Although I had been working on another topic for this blog, a piece of news jumped out at me this evening about which I just had to write. JAL (Japan Airlines), currently under corporate rehabilitation, may renew its brand logo. According to the news, the “crane” is making a comeback, which really made me think. Isn’t JAL a brand that must move forward? As a consumer, and for those involved with the brand, it’s difficult to understand.
Keeping in mind the original intentions, is returning to the starting line something that can be embraced? Do the good old days of JAL have an influence on the current situation? Wanting to change the present brand logo is understandable, however it feels that the crane is wrong somehow.
One of the reasons that Japan’s leading wing has disappeared is that synergy could have been taken up with the times, but that hasn’t been done entirely. As for the service, it was thought of as advanced and a very attractive blend of traditional Japanese hospitality. Foreign friends and acquaintances that have used JAL all call it “amazing.” However, meeting the needs of the many customers is another story. The number of customers who want the lowest fares to their destinations has increased and the soft side is not a priority element. Also, although traffic from people in emerging markets is increasing, LCC (low cost carriers) are becoming popular and for people in Asia and other areas airplanes are becoming like trains and buses. I remember going to Morocco four years ago and the high level European executives assembled in the meeting used low cost carriers to return home. Although just a short distance, I found that the reason was that the number of airlines without first-class seats was increasing.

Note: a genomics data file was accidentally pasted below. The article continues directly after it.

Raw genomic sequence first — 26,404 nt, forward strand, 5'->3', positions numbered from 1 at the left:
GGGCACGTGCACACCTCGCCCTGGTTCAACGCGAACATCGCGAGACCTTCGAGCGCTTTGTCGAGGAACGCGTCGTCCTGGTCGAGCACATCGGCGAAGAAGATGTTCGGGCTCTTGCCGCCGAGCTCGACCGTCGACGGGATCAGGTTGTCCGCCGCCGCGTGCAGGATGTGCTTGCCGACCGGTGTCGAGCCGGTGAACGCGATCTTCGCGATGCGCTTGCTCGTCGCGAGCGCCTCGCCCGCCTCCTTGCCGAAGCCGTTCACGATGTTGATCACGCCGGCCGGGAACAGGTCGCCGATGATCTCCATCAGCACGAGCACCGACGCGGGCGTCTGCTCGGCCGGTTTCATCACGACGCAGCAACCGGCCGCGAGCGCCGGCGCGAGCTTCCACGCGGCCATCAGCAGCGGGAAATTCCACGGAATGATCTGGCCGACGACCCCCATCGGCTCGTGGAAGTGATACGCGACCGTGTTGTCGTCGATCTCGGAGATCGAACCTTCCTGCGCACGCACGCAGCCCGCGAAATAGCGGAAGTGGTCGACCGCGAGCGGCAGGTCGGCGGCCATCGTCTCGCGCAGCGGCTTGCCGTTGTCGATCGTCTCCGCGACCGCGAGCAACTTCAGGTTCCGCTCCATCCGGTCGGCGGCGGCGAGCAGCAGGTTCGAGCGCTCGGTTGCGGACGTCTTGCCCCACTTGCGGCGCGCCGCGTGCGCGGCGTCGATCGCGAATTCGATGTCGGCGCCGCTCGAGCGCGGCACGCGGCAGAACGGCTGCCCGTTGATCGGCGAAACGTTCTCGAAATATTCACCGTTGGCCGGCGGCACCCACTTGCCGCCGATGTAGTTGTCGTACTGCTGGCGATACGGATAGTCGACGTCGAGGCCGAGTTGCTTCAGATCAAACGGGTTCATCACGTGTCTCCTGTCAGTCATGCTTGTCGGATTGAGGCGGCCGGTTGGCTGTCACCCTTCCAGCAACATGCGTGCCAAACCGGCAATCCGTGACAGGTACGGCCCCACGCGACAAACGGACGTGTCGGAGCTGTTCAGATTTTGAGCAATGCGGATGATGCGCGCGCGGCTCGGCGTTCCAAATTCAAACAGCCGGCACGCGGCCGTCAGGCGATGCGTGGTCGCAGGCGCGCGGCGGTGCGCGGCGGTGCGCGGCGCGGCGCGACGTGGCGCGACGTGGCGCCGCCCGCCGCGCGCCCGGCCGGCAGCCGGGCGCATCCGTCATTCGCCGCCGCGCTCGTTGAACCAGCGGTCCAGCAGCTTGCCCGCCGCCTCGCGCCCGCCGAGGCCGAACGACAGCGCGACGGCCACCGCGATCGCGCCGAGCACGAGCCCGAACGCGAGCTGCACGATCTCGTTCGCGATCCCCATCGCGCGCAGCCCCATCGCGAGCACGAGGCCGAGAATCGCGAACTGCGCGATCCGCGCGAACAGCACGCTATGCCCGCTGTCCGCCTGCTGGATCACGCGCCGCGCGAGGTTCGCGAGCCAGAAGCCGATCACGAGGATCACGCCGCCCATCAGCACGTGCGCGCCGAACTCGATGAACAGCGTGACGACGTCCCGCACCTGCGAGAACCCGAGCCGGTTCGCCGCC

The airplane is the easiest to use, so why the crane? If it were being refurbished like the Starbucks logo (which we mentioned in the last blog entry) then I understand, however I only see a minor change in the crane, which I can’t say is meaningful. Also, am I the only one who thinks that it just doesn’t sound right during a time when there are also layoffs due to reconstruction? Or perhaps JAL itself may disappear in the near future?
The original crane was designated in 1959 and JAL was founded in 1951. The revival of the crane comes about 50 years after its birth. Particularly in Asian countries, Japan’s high level of quality has made it popular and we hope that JAL and its reputation for good service will continue to do its best. We hope that the wings will lead to blue skies.